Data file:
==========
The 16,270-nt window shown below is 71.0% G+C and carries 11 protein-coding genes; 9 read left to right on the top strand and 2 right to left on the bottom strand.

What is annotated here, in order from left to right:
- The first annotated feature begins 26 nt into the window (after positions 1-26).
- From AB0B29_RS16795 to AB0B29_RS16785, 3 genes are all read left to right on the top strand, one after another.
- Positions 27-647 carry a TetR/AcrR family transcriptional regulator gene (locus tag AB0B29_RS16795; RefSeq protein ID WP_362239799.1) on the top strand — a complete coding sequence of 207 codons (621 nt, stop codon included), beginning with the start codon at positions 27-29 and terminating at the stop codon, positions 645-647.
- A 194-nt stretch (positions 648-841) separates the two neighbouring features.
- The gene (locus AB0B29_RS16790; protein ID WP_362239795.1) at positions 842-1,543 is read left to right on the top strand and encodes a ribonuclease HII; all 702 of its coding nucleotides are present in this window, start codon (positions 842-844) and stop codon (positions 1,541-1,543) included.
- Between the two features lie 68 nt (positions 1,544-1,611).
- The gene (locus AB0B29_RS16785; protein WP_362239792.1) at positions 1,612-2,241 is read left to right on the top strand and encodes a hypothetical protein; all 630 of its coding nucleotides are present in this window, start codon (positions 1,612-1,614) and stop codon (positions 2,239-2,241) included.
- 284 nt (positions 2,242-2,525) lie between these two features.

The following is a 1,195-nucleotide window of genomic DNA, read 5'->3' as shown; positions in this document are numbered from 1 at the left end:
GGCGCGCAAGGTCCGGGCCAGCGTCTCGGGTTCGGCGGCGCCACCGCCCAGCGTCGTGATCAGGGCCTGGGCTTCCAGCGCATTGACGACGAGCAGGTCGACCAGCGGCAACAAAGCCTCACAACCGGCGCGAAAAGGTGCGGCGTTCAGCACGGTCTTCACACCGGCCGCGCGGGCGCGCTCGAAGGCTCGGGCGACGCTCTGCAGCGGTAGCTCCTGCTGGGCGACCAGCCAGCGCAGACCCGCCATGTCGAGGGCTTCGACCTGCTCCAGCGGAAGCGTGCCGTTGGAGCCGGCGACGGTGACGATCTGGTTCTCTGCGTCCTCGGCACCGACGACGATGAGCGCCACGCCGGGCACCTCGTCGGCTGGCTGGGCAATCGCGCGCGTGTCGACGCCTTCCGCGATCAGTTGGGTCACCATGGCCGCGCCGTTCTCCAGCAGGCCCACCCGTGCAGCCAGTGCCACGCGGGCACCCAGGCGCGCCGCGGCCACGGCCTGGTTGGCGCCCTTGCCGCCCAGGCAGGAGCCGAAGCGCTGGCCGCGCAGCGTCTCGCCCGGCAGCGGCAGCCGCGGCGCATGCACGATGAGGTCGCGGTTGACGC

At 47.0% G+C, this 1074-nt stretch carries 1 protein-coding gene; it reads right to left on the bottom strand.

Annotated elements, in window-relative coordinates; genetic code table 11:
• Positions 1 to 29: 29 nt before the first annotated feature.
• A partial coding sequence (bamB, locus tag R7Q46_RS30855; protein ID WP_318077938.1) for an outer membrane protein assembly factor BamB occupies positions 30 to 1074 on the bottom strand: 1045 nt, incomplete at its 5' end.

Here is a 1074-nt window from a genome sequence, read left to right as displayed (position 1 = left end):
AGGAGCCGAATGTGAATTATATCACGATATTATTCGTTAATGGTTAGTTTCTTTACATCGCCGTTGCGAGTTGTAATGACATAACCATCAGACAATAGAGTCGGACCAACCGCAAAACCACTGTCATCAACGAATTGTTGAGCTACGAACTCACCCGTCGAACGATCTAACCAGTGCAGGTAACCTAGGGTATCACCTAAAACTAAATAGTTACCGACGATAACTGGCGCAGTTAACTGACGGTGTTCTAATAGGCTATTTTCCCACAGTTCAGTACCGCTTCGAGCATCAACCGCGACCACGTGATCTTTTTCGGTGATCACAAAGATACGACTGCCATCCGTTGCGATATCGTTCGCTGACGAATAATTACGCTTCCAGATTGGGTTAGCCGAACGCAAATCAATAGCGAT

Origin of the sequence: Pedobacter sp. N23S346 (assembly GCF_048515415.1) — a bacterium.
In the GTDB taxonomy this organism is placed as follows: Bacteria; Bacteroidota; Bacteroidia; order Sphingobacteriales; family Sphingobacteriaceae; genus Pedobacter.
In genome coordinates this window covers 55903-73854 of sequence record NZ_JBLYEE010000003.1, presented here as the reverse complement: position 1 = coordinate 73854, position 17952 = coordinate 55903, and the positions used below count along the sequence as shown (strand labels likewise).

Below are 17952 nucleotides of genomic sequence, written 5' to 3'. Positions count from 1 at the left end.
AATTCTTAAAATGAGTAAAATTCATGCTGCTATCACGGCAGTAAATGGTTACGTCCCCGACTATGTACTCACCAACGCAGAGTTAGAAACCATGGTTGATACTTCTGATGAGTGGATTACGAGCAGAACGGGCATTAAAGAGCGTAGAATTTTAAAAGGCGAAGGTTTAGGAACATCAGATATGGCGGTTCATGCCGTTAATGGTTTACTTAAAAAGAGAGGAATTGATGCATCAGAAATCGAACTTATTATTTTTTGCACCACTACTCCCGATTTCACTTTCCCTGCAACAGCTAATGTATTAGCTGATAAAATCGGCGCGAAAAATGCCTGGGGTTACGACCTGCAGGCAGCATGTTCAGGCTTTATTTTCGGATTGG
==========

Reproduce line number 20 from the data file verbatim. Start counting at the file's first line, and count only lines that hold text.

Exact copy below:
In the GTDB taxonomy this organism is placed as follows: Bacteria; Bacteroidota; Bacteroidia; order Sphingobacteriales; family Sphingobacteriaceae; genus Pedobacter.